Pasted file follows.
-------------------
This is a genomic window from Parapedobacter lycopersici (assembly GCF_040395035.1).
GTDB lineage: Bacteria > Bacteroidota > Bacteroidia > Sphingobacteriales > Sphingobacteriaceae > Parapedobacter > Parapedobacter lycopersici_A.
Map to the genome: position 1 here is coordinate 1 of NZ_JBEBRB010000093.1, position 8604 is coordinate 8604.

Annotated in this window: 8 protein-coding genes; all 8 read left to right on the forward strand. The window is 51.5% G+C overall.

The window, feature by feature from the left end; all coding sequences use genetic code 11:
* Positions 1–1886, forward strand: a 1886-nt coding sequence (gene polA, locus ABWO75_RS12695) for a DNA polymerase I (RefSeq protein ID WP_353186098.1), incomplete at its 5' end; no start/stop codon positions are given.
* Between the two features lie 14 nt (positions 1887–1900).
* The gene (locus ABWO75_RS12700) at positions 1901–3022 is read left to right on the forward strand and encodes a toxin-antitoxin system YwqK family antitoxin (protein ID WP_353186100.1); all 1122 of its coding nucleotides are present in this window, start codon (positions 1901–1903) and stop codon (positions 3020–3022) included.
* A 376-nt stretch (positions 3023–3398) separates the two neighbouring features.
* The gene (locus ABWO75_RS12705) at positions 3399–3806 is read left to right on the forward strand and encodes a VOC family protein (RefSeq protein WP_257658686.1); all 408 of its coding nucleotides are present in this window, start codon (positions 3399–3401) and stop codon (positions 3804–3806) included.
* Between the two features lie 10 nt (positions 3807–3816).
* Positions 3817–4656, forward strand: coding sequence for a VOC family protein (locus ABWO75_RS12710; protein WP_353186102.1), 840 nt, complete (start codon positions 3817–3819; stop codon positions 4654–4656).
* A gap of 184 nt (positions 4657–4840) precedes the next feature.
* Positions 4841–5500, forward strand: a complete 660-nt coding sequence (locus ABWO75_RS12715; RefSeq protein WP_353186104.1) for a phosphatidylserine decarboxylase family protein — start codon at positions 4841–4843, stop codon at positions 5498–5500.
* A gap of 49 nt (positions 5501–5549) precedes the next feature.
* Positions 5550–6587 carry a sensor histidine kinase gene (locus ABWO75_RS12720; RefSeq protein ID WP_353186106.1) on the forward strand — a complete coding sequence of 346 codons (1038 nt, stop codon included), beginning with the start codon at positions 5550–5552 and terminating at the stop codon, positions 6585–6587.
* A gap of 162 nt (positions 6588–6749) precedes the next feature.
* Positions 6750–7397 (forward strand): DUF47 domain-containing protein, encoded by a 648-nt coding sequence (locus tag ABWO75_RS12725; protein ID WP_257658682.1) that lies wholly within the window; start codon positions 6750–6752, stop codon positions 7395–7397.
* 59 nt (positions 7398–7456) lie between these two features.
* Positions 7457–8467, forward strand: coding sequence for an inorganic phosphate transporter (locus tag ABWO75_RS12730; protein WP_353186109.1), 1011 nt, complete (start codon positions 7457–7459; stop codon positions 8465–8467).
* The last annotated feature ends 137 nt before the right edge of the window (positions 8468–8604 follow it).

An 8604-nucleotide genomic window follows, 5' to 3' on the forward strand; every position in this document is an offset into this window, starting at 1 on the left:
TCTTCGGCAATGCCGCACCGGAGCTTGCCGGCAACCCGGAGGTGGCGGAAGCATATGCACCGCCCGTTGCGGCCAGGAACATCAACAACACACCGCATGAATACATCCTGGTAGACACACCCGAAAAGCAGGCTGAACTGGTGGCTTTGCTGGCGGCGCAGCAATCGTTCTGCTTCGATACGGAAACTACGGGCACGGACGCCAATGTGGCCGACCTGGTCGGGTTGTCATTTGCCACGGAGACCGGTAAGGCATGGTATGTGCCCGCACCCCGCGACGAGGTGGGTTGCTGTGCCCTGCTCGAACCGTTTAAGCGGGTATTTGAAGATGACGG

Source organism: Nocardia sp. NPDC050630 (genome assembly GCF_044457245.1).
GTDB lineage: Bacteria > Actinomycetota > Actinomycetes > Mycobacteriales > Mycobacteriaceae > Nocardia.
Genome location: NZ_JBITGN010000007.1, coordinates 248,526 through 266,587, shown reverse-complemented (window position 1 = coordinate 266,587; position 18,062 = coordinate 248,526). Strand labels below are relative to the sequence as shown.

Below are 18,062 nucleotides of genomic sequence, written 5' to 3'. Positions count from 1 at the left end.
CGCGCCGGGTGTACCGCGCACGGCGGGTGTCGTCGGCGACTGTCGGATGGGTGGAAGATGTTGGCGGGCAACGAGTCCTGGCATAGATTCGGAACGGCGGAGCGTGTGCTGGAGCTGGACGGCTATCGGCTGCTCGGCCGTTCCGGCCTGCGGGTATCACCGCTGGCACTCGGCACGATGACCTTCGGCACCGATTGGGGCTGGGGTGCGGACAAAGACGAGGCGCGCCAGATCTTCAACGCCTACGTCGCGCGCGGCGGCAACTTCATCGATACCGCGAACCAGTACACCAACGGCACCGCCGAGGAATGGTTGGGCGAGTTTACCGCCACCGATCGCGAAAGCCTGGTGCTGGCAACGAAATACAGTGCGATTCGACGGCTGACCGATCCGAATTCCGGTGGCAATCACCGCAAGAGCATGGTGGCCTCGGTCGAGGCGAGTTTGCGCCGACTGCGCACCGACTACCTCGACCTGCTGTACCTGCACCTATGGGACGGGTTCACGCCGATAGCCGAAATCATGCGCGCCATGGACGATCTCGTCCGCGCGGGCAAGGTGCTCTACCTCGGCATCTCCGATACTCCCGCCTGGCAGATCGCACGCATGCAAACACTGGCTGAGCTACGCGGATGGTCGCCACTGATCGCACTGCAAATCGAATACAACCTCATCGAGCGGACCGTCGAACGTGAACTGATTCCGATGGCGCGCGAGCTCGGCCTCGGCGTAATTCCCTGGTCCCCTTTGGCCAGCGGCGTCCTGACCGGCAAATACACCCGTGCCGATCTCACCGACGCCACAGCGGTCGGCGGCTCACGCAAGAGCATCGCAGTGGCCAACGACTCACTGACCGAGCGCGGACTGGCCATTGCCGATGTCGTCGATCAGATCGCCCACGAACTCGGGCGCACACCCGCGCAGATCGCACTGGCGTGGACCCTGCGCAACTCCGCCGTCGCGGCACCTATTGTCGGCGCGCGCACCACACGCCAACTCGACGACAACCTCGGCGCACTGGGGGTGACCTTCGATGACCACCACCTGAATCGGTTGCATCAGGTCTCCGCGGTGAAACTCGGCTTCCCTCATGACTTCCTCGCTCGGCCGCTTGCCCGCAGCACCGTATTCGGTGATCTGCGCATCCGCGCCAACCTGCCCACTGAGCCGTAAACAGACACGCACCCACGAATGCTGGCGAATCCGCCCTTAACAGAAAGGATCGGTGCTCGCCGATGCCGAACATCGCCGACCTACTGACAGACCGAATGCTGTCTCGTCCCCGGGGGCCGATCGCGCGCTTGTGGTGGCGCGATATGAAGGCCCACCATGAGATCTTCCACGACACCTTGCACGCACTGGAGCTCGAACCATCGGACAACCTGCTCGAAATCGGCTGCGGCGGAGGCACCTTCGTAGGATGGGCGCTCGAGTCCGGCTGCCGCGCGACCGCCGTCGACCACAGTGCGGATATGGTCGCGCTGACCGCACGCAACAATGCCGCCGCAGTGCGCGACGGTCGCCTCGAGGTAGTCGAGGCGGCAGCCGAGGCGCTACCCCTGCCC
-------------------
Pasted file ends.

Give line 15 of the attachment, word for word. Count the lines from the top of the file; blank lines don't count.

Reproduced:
* A gap of 49 nt (positions 5501–5549) precedes the next feature.